snow showers will continue across the northern Adirondacks and
central/northern greens through at last the first half of the night.
Low-level lapse rates are rather steep with the cold air advection...so Don/T
anticipate much orographic blocking. Snow showers that do occur
should be confined to the immediate western slopes...summits...and
points several miles downstream. May see an additional 1-2" across
the higher terrain. Temperatures will fall significantly with the
strong low-level cold air advection Saturday night. Temperatures by 12z Sunday likely
8-12f across central/northern Vermont...and close to zero across northern New York. Lows
in the middle-upper teens with later arrival of colder air across
Rutland/Windsor counties. Northwest winds 10-20 miles per hour will yield wind chill
values of 5 to 15 below across northern Vermont and New York late Saturday night
into early Sunday am.
Arctic air mass in place Sunday with moderate north-northwest winds with
gradient still in place on eastern periphery of high pressure
building eastward across the Great Lakes. Winds generally 10-15 miles per hour
with gusts to 25 miles per hour. Deep-layer relative humidity fields suggest mostly sunny
conditions...and March sun angle will help offset the cold air
mass to some extent. Mav-MOS may be a bit too cold considering the
insolational effects...so have Learned toward warmer met guidance.
Still...only looking at highs generally in the middle-upper teens...except
low- middle 20s across Rutland/Windsor counties with later arrival of
colder air mass and some adiabatic/downslope warming possible into
the CT River Valley.
Sunday night appears clear and cold with high pressure building
across southeastern Ontario and southwestern Quebec. Diminishing wind should aid in
good radiational cooling. Lows zero to 10 below most
sections...except zero to +5 in the immediate Champlain Valley and
valleys of S-central Vermont.
Long term /Monday through Friday/...
as of 243 PM EDT Friday...upper level trough over southern Quebec
departs north and east with high pressure over the north country
at the surface to start the period. Few upper level shortwave pieces of
energy will move over the area...but lack of moisture in surface cold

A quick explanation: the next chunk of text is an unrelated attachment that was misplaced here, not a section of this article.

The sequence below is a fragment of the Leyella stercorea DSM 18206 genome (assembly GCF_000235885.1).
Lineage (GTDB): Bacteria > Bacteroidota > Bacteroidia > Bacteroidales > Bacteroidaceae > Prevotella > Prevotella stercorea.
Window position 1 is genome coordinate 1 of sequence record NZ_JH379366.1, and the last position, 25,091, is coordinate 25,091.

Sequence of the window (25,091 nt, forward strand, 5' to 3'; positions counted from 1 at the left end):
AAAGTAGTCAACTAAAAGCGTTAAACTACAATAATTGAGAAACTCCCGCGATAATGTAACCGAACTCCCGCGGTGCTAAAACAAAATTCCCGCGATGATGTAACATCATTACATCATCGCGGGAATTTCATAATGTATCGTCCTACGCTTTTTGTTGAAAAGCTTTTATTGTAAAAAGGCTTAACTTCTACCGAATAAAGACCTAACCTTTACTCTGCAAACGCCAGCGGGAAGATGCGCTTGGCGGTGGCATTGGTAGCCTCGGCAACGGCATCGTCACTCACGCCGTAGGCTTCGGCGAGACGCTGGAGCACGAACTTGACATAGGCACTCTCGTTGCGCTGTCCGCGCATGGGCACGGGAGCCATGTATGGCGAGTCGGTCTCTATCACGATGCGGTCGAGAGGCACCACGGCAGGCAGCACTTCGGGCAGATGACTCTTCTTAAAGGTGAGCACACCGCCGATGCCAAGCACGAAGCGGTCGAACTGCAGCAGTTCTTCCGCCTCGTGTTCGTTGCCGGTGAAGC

Canadian high will result in little more than clouds through late
Next low pressure system to approach the northeast will develop
in the Lee of The Rockies late Monday into Tuesday and track eastward
reaching the Great Lakes region late Tuesday as surface high over NE
slides eastward. Now on the western side of the ridge...southerly flow
will moderate temperatures for the middle of the week. GFS a
little more progressive with the approaching low. Expect precipitation
in the warm sector of this system to develop across the north
country late Wednesday into Thursday. By Thursday morning...the
GFS already brings the associated cold front through the
region...while European model (ecmwf) holds off until the afternoon. Some wrap around
precipitation will continue to affect the north country in the cold
Temperatures throughout the period will warm from 15-20 degrees below
normal to near normal for the middle of the week.
Aviation /23z Friday through Wednesday/...
through 00z Sunday...predominantly VFR for most of the tafs overnight
with potential for MVFR rain/snow mix at mss and slk. Cold front
sweeping through the north country Saturday brings a better chance
for light precipitation with VFR/MVFR flight categories.
Mostly middle-level clouds and gusty south winds (up to 32 kts at
btv) generally the rule so far this evening. Think any pre-frontal
precipitation overnight will remain limited to just at mss and slk. Look
for winds to still remain 10-15kts with gusts up to 25-30 kts with
a slow lowering trend in broken/overcast VFR ceilings. Cold front moves
through the north country during the day Saturday with an
accompanying wind shift to west around 10-12kts and ceilings
continuing to remain broken/overcast VFR/MVFR. Precipitation ahead of the
front likely to start as rain but gradually transition to a brief
period of light snow...though light snows may linger a little
longer at mpv and slk due to potential for upslope enhancement.
Outlook 00z Sunday through Wednesday...
Saturday night through Sunday...scattered rain and snow showers
Saturday...with brief periods of MVFR/IFR. Frontal passage brings
gusty northwest winds Saturday night into Sunday...20-25 kts at times
along with isolated -shsn...mainly for kslk/kmpv.
Sunday night through Tuesday...VFR with high pressure building in
at the surface.
Wednesday...VFR/MVFR in snow showers possible.